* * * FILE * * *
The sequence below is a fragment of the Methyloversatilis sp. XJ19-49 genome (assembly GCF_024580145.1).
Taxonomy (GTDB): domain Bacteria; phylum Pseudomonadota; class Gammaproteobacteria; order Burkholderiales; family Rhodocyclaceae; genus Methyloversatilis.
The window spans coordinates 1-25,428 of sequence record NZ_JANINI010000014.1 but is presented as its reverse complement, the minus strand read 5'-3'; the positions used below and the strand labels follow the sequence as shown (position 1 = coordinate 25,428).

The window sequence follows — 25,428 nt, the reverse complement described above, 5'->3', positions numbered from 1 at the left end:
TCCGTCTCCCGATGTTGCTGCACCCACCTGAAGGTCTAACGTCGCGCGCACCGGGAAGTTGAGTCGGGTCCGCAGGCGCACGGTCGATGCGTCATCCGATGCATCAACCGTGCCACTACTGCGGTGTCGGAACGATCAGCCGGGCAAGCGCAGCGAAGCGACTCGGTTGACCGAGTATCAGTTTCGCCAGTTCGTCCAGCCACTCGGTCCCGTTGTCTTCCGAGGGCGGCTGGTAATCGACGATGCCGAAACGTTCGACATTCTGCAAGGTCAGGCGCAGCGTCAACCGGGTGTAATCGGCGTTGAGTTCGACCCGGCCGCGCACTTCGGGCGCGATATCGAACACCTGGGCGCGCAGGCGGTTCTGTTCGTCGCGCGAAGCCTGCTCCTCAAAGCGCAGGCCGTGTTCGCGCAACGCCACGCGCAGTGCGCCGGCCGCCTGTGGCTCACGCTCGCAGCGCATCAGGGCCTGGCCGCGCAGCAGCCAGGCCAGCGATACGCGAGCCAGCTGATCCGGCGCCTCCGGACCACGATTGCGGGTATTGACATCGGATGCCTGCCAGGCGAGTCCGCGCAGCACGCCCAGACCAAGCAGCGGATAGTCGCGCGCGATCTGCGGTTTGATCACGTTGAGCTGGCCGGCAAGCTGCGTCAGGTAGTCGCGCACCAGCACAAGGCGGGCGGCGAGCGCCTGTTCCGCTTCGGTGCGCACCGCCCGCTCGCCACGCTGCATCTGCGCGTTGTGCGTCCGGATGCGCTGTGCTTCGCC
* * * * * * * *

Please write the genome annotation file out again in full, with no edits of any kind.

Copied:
The sequence below is a fragment of the Methyloversatilis sp. XJ19-49 genome (assembly GCF_024580145.1).
Taxonomy (GTDB): domain Bacteria; phylum Pseudomonadota; class Gammaproteobacteria; order Burkholderiales; family Rhodocyclaceae; genus Methyloversatilis.
The window spans coordinates 1-25,428 of sequence record NZ_JANINI010000014.1 but is presented as its reverse complement, the minus strand read 5'-3'; the positions used below and the strand labels follow the sequence as shown (position 1 = coordinate 25,428).

The window sequence follows — 25,428 nt, the reverse complement described above, 5'->3', positions numbered from 1 at the left end:
TCCGTCTCCCGATGTTGCTGCACCCACCTGAAGGTCTAACGTCGCGCGCACCGGGAAGTTGAGTCGGGTCCGCAGGCGCACGGTCGATGCGTCATCCGATGCATCAACCGTGCCACTACTGCGGTGTCGGAACGATCAGCCGGGCAAGCGCAGCGAAGCGACTCGGTTGACCGAGTATCAGTTTCGCCAGTTCGTCCAGCCACTCGGTCCCGTTGTCTTCCGAGGGCGGCTGGTAATCGACGATGCCGAAACGTTCGACATTCTGCAAGGTCAGGCGCAGCGTCAACCGGGTGTAATCGGCGTTGAGTTCGACCCGGCCGCGCACTTCGGGCGCGATATCGAACACCTGGGCGCGCAGGCGGTTCTGTTCGTCGCGCGAAGCCTGCTCCTCAAAGCGCAGGCCGTGTTCGCGCAACGCCACGCGCAGTGCGCCGGCCGCCTGTGGCTCACGCTCGCAGCGCATCAGGGCCTGGCCGCGCAGCAGCCAGGCCAGCGATACGCGAGCCAGCTGATCCGGCGCCTCCGGACCACGATTGCGGGTATTGACATCGGATGCCTGCCAGGCGAGTCCGCGCAGCACGCCCAGACCAAGCAGCGGATAGTCGCGCGCGATCTGCGGTTTGATCACGTTGAGCTGGCCGGCAAGCTGCGTCAGGTAGTCGCGCACCAGCACAAGGCGGGCGGCGAGCGCCTGTTCCGCTTCGGTGCGCACCGCCCGCTCGCCACGCTGCATCTGCGCGTTGTGCGTCCGGATGCGCTGTGCTTCGCC